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Old 10-01-2008, 08:07 AM   #5
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Someone has connected the ground screw to the neutral connection. This will FOOL those tester thingys and is very dangerous. I agree consult an attorney. You should be able to get the previous owners to pay for the repairs by a qualified electrician of your choice. The one they used was not an elcetrician.
This is a fraud plain and simple.
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Old 10-01-2008, 08:37 AM   #6
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Electrical weirdness


An attorney is on my short list of people to contact, as is an electrician to tell me what my actual situation is. What I want to do before contacting either of those people is to understand and document the situation to the best of my ability. I've already discovered that my panel is labeled incorrectly and I'm starting to fear that I have "wires to nowhere". Unless I have obscure outlets on dedicated 20 amp circuits then it appears that's the case. This weekend I'm going to pull all my outlets and photograph what I find, I'm also going to map my circuits and make sure that I don't have circuits that terminated in hidden junction boxes (although I can't understand why that would be the case. I have to believe that if someone replaced a circuit they would pull the wire out of the panel).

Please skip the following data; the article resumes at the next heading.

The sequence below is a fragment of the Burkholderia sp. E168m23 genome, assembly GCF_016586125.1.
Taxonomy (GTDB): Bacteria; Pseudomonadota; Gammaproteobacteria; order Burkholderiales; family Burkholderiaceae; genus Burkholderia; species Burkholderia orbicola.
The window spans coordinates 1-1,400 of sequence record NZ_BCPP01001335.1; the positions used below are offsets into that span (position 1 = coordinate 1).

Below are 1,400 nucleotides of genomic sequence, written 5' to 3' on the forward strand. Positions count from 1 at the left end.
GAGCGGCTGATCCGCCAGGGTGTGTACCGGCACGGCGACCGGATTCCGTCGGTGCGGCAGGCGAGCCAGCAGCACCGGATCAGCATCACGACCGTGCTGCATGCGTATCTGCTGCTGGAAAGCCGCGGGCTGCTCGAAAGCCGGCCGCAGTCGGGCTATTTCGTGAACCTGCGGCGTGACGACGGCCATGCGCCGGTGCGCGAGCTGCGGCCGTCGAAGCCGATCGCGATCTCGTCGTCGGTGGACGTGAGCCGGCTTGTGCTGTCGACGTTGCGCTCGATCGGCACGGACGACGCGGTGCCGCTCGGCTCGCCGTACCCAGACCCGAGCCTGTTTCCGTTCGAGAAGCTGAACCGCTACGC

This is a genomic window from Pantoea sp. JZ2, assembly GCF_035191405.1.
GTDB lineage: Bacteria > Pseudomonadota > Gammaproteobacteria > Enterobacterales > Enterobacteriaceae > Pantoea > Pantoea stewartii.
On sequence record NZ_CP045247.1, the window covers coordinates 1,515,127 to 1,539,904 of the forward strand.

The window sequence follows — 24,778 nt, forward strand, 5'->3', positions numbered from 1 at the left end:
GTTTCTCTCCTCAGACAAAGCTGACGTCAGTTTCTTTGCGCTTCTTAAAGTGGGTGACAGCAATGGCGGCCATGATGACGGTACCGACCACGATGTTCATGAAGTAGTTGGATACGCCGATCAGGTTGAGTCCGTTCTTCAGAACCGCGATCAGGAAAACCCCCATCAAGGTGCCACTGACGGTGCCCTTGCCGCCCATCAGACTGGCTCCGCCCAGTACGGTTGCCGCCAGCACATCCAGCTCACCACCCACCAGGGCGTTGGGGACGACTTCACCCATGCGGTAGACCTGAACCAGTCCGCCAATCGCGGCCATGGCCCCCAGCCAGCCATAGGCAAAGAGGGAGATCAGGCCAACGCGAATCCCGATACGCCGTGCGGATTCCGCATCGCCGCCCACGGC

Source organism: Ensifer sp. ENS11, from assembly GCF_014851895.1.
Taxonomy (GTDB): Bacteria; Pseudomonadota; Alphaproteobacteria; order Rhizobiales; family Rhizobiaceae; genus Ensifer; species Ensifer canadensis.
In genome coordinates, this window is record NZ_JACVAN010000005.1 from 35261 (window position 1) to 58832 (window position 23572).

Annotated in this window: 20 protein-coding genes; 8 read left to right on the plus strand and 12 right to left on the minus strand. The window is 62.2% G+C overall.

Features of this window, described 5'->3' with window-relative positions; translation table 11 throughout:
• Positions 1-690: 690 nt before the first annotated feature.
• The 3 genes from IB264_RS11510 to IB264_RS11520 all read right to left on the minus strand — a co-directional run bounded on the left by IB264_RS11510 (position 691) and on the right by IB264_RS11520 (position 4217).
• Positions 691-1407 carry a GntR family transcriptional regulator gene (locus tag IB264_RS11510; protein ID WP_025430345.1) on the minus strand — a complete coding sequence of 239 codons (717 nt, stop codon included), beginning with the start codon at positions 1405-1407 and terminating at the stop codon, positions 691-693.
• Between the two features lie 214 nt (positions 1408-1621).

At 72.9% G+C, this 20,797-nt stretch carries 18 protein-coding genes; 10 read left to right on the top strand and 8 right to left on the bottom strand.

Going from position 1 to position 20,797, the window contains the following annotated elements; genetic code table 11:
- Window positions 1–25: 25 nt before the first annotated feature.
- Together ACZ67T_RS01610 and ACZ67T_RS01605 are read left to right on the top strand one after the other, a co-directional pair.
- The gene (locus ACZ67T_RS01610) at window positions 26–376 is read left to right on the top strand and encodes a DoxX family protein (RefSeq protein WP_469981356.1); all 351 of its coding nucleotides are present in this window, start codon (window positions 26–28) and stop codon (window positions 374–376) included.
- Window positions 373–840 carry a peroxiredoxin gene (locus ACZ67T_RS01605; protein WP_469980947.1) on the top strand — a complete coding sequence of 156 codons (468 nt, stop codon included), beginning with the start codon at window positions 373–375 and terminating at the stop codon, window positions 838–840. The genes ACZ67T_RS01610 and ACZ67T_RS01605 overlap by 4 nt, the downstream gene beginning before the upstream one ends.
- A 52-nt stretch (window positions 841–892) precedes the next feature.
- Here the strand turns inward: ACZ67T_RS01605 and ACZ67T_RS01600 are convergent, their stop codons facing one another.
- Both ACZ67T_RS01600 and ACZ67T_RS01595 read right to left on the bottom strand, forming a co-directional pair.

Questions:
In a metal box, is the screw in the back supposed to be a grounding screw or is it just there to hold the wires in place?
In a situation where the box is grounded, is a ground wire supposed to be attached to the green screw or is the outlet just supposed to make contact with the box? Can I test to see if the box is grounded with a multimeter? I'm assuming it would work just the same but want to make sure.
Would an outlet grounded via the metal box give a correct reading via a receptacle tester.